Working Principle of UPS- Uninterrupted Power Supply
UPS -uninterrupted power supply working principle and operation are explained in detail in this post with practical application along with relevant images.
Why is UPS required?
An Uninterrupted Power Supply is employed for critical loads which cannot be powered directly by utility supply (mains).
UPS is able to protect the equipment from the following problems associated with power supply they are Voltage variation, Frequency variation, Superimposed Noise, Interruption, and Failure of supply.
Let us know, the typical application includes Computers, Process Control, and Monitoring, Telecommunications, Hospitals, and Security Systems.
Working Principle and Parts of UPS:
Components of UPS System:
1. Mains Distribution Unit
2. UPS Module
3. Battery Module
4. Output Distribution Module
5. Front Panel-LED Mimic Console:
1. Mains Distribution Unit:
It distributes the Mains (utility) or Generator power to the facility and will also supply input power to the UPS system. The mains input power connection is separate for bypass supply and rectifier inputs.
The safety “earth” connection for the UPS system is also considered to be part of the Mains distribution unit.
2. UPS Module:
It consists of UPS (without Battery). Depending upon the configuration selected, one or more UPS modules can be employed.
The job of the Rectifier is to convert AC to DC current, by means of a 6- or 12-pulse thyristor to provide supply to both Battery and Inverters. The advantage of using a 12-pulse thyristor rectifier is the main current distortion is reduced to nearly half compared to a 6-pulse thyristor rectifier.
The job of the inverter is to convert DC to AC current by means of an IGBT – pulse width modulated (PWM) inverter module.
A Static Switch is powered by either mains or battery power, when the static switch is in on UPS state, connecting the inverter output to the load. The static switch automatically transfers the load back to bypass in cases of high inrush or fault on the inverter. This is an important aspect, especially for critical loads where even 5–10 ms switchover time from bypass to inverter could be critical.
The advantage of the static switch is the transfer can happen in less than four milliseconds.
MANUAL BYPASS SWITCH:
A manual bypass switch is used to isolate the UPS system from the rest of the circuit in the case of doing maintenance of UPS.
3. Battery Module:
This module comprises the battery pack for supplying power to the UPS module in the event of a mains failure. There are various types of batteries – SMFB, LATB, NI-CD, etc.
4. Output Distribution Module:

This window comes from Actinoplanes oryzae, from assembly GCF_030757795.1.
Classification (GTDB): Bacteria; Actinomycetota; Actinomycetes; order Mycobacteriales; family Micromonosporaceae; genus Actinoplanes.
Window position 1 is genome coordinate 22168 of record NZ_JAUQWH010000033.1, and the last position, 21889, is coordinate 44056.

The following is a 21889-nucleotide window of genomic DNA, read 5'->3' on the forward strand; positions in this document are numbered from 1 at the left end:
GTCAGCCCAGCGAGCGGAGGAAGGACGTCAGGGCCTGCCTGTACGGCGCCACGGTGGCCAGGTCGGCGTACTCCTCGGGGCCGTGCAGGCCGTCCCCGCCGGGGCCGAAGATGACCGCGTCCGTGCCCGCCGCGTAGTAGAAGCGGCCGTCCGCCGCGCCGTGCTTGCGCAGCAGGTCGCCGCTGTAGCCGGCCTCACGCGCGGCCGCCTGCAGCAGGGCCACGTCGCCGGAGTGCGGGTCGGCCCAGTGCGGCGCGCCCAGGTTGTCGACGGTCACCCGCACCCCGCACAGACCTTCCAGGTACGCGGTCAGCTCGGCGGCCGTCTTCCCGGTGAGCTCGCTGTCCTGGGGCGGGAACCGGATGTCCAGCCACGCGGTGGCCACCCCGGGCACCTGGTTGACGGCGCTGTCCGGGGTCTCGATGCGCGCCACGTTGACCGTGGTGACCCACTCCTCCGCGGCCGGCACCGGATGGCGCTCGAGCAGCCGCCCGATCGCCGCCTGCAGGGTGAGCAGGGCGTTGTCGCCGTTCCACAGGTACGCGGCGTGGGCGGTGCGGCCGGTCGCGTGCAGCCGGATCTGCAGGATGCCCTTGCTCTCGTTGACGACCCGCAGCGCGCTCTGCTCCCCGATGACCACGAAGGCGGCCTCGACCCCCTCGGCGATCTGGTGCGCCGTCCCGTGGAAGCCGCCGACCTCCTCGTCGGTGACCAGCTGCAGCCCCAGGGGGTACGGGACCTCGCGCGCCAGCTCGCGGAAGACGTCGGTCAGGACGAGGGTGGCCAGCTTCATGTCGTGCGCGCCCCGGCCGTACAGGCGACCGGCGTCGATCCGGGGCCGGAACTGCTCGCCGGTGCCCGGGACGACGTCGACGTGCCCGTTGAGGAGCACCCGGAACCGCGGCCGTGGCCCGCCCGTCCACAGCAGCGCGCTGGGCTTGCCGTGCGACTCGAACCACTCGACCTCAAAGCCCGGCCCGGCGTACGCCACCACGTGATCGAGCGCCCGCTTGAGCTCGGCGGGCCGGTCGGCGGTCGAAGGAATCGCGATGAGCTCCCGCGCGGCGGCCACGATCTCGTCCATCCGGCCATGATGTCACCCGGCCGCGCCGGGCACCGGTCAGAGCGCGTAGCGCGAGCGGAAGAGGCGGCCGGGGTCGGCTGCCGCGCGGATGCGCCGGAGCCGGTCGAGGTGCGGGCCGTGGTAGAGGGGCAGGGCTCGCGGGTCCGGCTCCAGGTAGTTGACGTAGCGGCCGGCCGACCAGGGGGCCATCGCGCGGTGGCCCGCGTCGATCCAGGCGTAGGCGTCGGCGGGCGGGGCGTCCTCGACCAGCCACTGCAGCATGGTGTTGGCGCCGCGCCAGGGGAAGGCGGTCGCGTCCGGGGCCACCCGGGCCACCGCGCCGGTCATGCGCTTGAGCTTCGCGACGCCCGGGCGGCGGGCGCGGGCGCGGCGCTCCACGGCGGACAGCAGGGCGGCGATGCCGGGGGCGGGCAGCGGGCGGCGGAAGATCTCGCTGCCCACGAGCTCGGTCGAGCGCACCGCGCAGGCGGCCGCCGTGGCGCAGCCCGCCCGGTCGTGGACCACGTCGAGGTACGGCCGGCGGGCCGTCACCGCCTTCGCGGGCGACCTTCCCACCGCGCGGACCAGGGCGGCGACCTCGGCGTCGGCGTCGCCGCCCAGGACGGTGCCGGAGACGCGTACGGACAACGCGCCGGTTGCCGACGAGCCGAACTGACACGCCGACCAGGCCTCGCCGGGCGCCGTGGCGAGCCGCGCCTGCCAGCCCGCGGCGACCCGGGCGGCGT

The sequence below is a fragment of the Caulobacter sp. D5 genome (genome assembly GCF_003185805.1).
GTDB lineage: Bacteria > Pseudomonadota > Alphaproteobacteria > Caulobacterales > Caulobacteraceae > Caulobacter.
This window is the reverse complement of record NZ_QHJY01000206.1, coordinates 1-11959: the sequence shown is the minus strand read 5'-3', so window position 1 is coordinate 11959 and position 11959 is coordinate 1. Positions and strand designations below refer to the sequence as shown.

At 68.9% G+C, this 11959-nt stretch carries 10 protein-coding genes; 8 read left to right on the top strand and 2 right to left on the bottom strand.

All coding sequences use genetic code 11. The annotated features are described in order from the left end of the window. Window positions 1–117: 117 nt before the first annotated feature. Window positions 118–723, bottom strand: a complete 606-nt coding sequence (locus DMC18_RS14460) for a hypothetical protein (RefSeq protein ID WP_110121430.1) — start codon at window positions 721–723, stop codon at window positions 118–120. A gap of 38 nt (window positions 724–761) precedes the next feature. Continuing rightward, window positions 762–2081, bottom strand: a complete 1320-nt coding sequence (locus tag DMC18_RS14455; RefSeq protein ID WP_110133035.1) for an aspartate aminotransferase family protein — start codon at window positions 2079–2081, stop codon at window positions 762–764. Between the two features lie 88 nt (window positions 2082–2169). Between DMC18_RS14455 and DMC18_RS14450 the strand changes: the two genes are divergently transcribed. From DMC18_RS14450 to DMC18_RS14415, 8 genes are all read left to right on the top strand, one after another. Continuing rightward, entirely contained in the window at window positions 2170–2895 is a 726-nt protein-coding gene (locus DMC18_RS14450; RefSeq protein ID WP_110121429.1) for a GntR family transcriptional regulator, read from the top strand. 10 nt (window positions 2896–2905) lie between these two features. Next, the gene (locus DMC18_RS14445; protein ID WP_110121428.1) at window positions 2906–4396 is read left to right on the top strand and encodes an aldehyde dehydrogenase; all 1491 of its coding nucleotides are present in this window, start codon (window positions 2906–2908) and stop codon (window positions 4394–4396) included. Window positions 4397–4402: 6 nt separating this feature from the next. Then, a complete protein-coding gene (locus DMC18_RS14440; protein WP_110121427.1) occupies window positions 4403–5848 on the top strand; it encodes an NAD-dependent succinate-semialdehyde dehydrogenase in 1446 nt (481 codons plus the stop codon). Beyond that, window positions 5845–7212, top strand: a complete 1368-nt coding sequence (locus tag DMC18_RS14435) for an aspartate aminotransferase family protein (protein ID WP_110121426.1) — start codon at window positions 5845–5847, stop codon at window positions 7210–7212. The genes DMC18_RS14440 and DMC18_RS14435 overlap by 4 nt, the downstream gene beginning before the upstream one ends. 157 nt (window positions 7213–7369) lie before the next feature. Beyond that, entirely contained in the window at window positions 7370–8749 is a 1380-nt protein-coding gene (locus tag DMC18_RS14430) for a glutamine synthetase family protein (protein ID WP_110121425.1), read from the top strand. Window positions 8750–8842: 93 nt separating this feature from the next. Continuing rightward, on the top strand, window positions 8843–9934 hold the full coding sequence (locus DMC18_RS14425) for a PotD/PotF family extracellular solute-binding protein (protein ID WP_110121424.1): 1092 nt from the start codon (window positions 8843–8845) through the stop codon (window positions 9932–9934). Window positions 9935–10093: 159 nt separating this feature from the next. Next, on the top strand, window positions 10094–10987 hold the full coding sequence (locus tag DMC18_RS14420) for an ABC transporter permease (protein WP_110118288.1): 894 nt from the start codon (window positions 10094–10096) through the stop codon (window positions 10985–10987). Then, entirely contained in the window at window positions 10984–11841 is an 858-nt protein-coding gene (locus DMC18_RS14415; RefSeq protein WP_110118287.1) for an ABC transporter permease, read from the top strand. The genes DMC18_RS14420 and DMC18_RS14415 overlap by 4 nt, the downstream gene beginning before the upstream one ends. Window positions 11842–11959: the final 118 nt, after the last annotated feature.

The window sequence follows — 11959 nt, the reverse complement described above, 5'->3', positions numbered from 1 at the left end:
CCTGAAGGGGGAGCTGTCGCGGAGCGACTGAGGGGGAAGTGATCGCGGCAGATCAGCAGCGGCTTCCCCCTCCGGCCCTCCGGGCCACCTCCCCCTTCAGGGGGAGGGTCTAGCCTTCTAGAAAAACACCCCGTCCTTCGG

The output of the UPS system needs to be distributed to various loads. Such a module generally comprises switches, fuses, etc. for each load. The coordination of fuses is important to avoid faults in a particular load from affecting the other loads supported by the UPS.
5. Front Panel-LED Mimic Console:
The user-specific mimic diagram shows the system’s current operation status, indicating which system part is supplying the load at the time and which is in standby mode.
UPS Principle of Operation and Working Modes:
Uninterrupted Power Supply UPS operates in the following modes based on the type of supply available.
UPS Working in Normal Mode:
When the Mains are normal, the UPS powers the load through the rectifier and inverter and charges the batteries at the same time, as shown in the above figure. This is called Normal mode.
UPS Working in Battery Mode:
When the Mains supply fails, the UPS system will switch to battery mode without interruption and the battery will power the load through the inverter. The UPS can return to normal, as shown in the below figure.
UPS Working in Bypass Mode:
In the event of inverter overload which last longer than the typical time, an output short circuit or fault on the inverter, the UPS transfer the load to bypass.
Bypass mode can be operated in two ways. In the first kind, the UPS can be set to return to normal mode automatically when the fault is cleared. In the second kind, the UPS is set to return to normal mode only with the manual transfer.
UPS Working in Maintenance Mode:
When the UPS has to be repaired or has to undergo routine maintenance, the UPS can be set to maintenance mode by switching on the maintenance bypass circuit breaker. The load will be powered from the maintenance bypass supply without interruption.
UPS Parallel Operation Mode:
When the several UPS are in parallel operation mode they will share the load automatically amongst themselves. When one unit fails the other share the load equally. If the overload occurs, the UPS will transfer to bypass.